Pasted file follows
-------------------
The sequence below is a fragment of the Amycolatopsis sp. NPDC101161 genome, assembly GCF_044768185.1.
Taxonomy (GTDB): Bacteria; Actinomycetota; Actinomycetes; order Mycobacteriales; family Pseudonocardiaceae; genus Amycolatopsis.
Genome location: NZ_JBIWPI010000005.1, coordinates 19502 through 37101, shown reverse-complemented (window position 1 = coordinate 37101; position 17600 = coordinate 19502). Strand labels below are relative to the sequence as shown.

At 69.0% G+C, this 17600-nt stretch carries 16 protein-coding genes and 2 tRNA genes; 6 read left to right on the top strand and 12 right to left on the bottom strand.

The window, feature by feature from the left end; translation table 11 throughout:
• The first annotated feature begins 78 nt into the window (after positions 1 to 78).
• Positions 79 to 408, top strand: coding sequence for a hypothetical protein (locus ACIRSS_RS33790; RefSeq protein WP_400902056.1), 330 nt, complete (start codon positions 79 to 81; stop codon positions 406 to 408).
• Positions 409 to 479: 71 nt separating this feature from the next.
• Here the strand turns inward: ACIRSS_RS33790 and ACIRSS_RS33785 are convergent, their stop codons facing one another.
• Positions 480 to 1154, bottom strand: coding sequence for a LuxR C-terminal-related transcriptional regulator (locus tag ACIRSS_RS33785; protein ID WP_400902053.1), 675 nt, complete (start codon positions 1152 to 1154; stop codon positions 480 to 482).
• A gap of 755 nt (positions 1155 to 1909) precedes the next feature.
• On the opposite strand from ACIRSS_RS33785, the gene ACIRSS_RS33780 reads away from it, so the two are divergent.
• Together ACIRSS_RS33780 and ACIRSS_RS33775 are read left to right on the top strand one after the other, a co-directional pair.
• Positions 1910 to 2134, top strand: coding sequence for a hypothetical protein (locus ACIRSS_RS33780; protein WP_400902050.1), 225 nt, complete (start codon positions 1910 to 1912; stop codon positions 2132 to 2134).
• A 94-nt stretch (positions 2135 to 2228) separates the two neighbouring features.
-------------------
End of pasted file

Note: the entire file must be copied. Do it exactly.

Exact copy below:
The sequence below is a fragment of the Amycolatopsis sp. NPDC101161 genome, assembly GCF_044768185.1.
Taxonomy (GTDB): Bacteria; Actinomycetota; Actinomycetes; order Mycobacteriales; family Pseudonocardiaceae; genus Amycolatopsis.
Genome location: NZ_JBIWPI010000005.1, coordinates 19502 through 37101, shown reverse-complemented (window position 1 = coordinate 37101; position 17600 = coordinate 19502). Strand labels below are relative to the sequence as shown.

At 69.0% G+C, this 17600-nt stretch carries 16 protein-coding genes and 2 tRNA genes; 6 read left to right on the top strand and 12 right to left on the bottom strand.

The window, feature by feature from the left end; translation table 11 throughout:
• The first annotated feature begins 78 nt into the window (after positions 1 to 78).
• Positions 79 to 408, top strand: coding sequence for a hypothetical protein (locus ACIRSS_RS33790; RefSeq protein WP_400902056.1), 330 nt, complete (start codon positions 79 to 81; stop codon positions 406 to 408).
• Positions 409 to 479: 71 nt separating this feature from the next.
• Here the strand turns inward: ACIRSS_RS33790 and ACIRSS_RS33785 are convergent, their stop codons facing one another.
• Positions 480 to 1154, bottom strand: coding sequence for a LuxR C-terminal-related transcriptional regulator (locus tag ACIRSS_RS33785; protein ID WP_400902053.1), 675 nt, complete (start codon positions 1152 to 1154; stop codon positions 480 to 482).
• A gap of 755 nt (positions 1155 to 1909) precedes the next feature.
• On the opposite strand from ACIRSS_RS33785, the gene ACIRSS_RS33780 reads away from it, so the two are divergent.
• Together ACIRSS_RS33780 and ACIRSS_RS33775 are read left to right on the top strand one after the other, a co-directional pair.
• Positions 1910 to 2134, top strand: coding sequence for a hypothetical protein (locus ACIRSS_RS33780; protein WP_400902050.1), 225 nt, complete (start codon positions 1910 to 1912; stop codon positions 2132 to 2134).
• A 94-nt stretch (positions 2135 to 2228) separates the two neighbouring features.